Here are a few areas smart marketers can take back to work this fall. Don’t forget to bring along some new pencils, too, for inspiration.

A pencil manufacturer used to imprint its product with this quote: “Every idea is a link in the chain of progress.” Every year, millions of school-age children – with freshly sharpened pencils in every backpack – get the wonderful chance to start a whole new chain of ideas and learning as they go back to school after the summer break. It’s that time again, and it’s hard not to be inspired by the potential of a new school year when it comes to reinvigorating marketing efforts. Here are a few areas smart marketers can take back to work this fall. Don’t forget to bring along some new pencils, too, for inspiration.

  • Better insights, better impact. There’s no substitute for good data to help make smarter decisions. From updating a lead-scoring model or defending a budget request, to defining what will encourage loyalty in an enterprise account, there are facts out there waiting to help you. But before taking a guess, even an educated one, remember that you’re probably not a member of your own audience. Sometimes our experience as marketers gets in the way of opening our minds to what customers, prospects and influencers have to say. We think we should just know what to do, but a better bet is to look for what facts can help you make a more accurate, buyer-focused decision. Next time you need to make a choice, consider what insights would increase your chances of making the best choice. Like building an experiment, start by selecting facts to create a hypothesis. If you start with good information, you’re more likely to be proved right.
  • Customers are people, too. If it’s true that most of a company’s revenue and growth comes from existing customers, why isn’t marketing doing a better job working with them? Perhaps the best growth engine a company has is a loyal, vocal customer community that stays longer and buys more. This does not happen by accident, and it’s not only about the quality of what’s being sold. Marketing’s homework this fall must be to develop a detailed understanding of the customer lifecycle and then create a plan to support it. It’s fine to start by identifying new buying opportunities, but don’t let this limit you. Positive, non-selling interactions can ultimately prove to be the best sales tactic.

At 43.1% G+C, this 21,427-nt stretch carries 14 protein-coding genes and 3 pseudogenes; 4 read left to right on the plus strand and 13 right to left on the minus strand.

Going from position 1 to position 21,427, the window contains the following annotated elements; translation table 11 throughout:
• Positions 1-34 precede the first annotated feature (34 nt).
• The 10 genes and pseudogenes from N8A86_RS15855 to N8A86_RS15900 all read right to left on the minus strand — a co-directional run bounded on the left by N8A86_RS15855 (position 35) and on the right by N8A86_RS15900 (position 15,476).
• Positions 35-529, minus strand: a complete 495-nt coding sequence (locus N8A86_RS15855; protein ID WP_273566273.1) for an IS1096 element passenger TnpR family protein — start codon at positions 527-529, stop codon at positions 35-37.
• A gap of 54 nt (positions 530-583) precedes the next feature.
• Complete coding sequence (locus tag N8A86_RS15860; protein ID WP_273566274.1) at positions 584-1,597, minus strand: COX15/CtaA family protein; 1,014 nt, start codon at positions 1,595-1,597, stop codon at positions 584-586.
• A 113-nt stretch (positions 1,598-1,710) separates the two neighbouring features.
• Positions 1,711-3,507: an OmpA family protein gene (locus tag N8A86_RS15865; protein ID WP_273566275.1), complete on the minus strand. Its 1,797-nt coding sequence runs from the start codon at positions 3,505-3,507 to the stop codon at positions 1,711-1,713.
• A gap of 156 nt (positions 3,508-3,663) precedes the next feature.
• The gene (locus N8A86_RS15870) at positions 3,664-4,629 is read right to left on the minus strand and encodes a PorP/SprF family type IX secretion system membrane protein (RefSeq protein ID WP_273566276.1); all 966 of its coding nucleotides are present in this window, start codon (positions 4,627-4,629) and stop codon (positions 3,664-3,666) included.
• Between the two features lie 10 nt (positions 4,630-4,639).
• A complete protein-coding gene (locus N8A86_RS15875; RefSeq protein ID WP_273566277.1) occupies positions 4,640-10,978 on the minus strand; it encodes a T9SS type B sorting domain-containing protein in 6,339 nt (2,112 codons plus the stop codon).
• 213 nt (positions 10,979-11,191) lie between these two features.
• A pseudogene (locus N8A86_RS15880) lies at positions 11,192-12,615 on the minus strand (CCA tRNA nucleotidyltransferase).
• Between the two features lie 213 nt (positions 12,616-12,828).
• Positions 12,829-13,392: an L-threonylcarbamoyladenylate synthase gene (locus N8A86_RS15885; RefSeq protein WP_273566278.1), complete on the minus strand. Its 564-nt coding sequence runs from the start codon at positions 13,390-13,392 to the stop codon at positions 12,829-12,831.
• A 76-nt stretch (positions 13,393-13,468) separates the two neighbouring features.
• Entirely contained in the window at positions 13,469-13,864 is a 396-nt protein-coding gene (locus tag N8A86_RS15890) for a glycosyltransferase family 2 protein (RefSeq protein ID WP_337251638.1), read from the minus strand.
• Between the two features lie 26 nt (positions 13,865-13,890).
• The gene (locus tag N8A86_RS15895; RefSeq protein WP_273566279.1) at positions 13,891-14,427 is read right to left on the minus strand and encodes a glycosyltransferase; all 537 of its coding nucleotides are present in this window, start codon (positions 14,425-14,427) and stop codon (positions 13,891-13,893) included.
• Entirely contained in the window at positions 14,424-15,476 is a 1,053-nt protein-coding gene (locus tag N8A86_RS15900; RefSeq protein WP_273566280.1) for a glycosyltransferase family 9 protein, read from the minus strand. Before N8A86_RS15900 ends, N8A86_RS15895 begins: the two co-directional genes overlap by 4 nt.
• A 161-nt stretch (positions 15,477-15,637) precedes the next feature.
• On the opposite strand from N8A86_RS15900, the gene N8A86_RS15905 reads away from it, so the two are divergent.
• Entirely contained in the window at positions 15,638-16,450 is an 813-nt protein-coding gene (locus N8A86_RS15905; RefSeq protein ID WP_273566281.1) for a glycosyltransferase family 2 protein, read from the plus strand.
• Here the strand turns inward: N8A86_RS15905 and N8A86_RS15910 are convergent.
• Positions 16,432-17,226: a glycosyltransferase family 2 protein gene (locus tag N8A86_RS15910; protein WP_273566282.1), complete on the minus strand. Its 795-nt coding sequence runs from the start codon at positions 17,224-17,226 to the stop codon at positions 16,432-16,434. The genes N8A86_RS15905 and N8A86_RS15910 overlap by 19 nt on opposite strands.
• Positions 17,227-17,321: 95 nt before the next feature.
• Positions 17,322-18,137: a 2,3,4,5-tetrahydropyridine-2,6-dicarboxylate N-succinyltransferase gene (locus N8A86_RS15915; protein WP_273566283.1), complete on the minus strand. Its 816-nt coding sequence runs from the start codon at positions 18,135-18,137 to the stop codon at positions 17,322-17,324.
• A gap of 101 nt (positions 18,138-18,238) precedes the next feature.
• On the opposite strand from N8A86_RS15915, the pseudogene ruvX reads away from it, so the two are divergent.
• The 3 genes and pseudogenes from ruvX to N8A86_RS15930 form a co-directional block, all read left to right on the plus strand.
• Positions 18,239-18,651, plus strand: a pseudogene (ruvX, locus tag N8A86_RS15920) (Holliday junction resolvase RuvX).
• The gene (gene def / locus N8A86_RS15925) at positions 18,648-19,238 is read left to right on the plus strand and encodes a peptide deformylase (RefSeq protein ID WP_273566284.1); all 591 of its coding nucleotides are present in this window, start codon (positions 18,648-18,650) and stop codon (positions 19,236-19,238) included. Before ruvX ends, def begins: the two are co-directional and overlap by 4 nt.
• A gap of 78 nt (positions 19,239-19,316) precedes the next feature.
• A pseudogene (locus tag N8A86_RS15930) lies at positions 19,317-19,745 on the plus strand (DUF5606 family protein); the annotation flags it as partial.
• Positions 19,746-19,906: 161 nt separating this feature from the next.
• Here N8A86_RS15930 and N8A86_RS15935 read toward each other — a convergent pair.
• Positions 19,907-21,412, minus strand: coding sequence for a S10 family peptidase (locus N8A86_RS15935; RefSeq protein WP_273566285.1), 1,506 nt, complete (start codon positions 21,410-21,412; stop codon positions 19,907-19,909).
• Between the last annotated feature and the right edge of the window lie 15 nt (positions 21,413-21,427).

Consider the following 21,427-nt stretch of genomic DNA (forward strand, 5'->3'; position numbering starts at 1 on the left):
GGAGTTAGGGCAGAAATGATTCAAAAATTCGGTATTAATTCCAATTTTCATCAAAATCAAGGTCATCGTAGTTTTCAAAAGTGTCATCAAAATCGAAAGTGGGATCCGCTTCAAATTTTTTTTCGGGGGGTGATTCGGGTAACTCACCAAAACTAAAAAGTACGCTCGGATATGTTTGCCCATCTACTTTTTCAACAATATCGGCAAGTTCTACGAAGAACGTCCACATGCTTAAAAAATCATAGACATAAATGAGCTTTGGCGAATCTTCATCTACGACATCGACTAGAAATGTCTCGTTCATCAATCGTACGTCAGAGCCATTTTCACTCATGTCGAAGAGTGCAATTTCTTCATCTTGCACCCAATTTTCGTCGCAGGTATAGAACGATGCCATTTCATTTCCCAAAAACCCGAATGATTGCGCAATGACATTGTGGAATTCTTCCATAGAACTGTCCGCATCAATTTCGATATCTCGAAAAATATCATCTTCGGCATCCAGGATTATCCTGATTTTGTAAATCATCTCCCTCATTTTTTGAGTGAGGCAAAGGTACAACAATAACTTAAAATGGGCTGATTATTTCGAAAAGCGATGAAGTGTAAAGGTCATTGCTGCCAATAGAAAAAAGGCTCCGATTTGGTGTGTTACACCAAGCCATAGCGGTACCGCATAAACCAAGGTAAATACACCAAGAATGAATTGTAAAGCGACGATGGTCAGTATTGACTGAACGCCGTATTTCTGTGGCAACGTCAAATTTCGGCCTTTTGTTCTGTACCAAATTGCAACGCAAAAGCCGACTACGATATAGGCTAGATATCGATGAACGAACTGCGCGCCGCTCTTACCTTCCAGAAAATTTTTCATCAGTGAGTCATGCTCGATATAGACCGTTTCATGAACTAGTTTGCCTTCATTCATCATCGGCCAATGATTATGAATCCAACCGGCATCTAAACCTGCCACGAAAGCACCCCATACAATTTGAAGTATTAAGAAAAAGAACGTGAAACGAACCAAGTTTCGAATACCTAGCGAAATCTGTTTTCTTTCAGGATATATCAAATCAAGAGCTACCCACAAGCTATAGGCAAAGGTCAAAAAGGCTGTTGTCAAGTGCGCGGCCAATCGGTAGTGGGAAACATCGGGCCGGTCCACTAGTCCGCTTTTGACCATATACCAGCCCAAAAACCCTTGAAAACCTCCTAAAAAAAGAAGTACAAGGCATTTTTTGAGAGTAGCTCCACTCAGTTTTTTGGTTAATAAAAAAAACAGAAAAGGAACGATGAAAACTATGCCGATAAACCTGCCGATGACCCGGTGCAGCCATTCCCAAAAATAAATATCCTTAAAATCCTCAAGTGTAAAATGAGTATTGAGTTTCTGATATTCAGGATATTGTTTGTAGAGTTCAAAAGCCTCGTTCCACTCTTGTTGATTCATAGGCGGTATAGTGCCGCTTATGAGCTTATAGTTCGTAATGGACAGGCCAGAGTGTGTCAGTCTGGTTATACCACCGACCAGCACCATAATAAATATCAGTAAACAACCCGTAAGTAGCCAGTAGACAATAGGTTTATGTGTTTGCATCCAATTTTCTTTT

• It’s not what you execute, it’s how. Marketing doesn’t have a huge number of new or fancy tactics to add to its metaphorical backpack. Even “social” and “mobile” can hardly be thought of as new, despite the fact that not everyone has jumped on the bandwagon. The key is to implement even basic tactics more effectively. Beware, though. Better execution isn’t only about choosing the nicest venue for an event or a subject line that avoids all spam traps. It is about being relevant to the audience you want to reach and providing them with something useful they won’t get from anyone else. Use that to grade the output of your next planning meeting.